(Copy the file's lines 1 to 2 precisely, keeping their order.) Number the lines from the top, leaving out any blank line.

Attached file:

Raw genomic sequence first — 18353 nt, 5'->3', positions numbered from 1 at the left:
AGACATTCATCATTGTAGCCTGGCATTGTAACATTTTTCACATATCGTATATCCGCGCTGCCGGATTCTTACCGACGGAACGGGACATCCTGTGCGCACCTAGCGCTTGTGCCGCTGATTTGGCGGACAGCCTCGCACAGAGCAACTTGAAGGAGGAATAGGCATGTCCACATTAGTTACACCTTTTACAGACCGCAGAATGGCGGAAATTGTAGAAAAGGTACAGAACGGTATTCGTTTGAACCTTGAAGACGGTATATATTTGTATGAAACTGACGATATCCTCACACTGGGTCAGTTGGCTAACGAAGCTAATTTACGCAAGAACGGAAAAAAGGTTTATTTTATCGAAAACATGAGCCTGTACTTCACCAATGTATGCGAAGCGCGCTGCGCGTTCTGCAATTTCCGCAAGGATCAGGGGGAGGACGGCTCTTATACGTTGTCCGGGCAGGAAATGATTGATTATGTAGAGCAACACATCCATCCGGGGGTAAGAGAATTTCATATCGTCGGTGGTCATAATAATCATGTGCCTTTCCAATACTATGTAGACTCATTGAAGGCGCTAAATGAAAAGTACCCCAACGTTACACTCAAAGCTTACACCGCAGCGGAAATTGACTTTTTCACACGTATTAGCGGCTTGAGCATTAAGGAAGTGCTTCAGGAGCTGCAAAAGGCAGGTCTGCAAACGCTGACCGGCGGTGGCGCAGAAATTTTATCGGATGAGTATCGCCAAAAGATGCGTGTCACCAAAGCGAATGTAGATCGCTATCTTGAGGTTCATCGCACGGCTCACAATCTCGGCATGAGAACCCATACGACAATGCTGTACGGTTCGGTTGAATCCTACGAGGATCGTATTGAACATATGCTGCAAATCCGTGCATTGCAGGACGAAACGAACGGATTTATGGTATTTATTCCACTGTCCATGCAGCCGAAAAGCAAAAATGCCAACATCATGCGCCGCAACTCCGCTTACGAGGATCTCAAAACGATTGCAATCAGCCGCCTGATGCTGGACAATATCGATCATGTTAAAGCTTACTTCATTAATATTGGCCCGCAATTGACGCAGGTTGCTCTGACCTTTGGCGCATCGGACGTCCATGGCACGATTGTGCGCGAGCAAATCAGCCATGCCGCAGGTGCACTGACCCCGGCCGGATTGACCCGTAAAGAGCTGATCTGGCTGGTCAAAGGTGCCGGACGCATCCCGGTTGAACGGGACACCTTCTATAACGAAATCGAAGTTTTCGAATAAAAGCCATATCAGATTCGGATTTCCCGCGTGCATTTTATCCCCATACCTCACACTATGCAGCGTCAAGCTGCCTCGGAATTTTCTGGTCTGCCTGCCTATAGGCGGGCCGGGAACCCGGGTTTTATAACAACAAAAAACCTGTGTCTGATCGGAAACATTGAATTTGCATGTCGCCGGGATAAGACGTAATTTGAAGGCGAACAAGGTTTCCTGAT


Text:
Raw genomic sequence first — 18353 nt, 5'->3', positions numbered from 1 at the left:
AGACATTCATCATTGTAGCCTGGCATTGTAACATTTTTCACATATCGTATATCCGCGCTGCCGGATTCTTACCGACGGAACGGGACATCCTGTGCGCACCTAGCGCTTGTGCCGCTGATTTGGCGGACAGCCTCGCACAGAGCAACTTGAAGGAGGAATAGGCATGTCCACATTAGTTACACCTTTTACAGACCGCAGAATGGCGGAAATTGTAGAAAAGGTACAGAACGGTATTCGTTTGAACCTTGAAGACGGTATATATTTGTATGAAACTGACGATATCCTCACACTGGGTCAGTTGGCTAACGAAGCTAATTTACGCAAGAACGGAAAAAAGGTTTATTTTATCGAAAACATGAGCCTGTACTTCACCAATGTATGCGAAGCGCGCTGCGCGTTCTGCAATTTCCGCAAGGATCAGGGGGAGGACGGCTCTTATACGTTGTCCGGGCAGGAAATGATTGATTATGTAGAGCAACACATCCATCCGGGGGTAAGAGAATTTCATATCGTCGGTGGTCATAATAATCATGTGCCTTTCCAATACTATGTAGACTCATTGAAGGCGCTAAATGAAAAGTACCCCAACGTTACACTCAAAGCTTACACCGCAGCGGAAATTGACTTTTTCACACGTATTAGCGGCTTGAGCATTAAGGAAGTGCTTCAGGAGCTGCAAAAGGCAGGTCTGCAAACGCTGACCGGCGGTGGCGCAGAAATTTTATCGGATGAGTATCGCCAAAAGATGCGTGTCACCAAAGCGAATGTAGATCGCTATCTTGAGGTTCATCGCACGGCTCACAATCTCGGCATGAGAACCCATACGACAATGCTGTACGGTTCGGTTGAATCCTACGAGGATCGTATTGAACATATGCTGCAAATCCGTGCATTGCAGGACGAAACGAACGGATTTATGGTATTTATTCCACTGTCCATGCAGCCGAAAAGCAAAAATGCCAACATCATGCGCCGCAACTCCGCTTACGAGGATCTCAAAACGATTGCAATCAGCCGCCTGATGCTGGACAATATCGATCATGTTAAAGCTTACTTCATTAATATTGGCCCGCAATTGACGCAGGTTGCTCTGACCTTTGGCGCATCGGACGTCCATGGCACGATTGTGCGCGAGCAAATCAGCCATGCCGCAGGTGCACTGACCCCGGCCGGATTGACCCGTAAAGAGCTGATCTGGCTGGTCAAAGGTGCCGGACGCATCCCGGTTGAACGGGACACCTTCTATAACGAAATCGAAGTTTTCGAATAAAAGCCATATCAGATTCGGATTTCCCGCGTGCATTTTATCCCCATACCTCACACTATGCAGCGTCAAGCTGCCTCGGAATTTTCTGGTCTGCCTGCCTATAGGCGGGCCGGGAACCCGGGTTTTATAACAACAAAAAACCTGTGTCTGATCGGAAACATTGAATTTGCATGTCGCCGGGATAAGACGTAATTTGAAGGCGAACAAGGTTTCCTGAT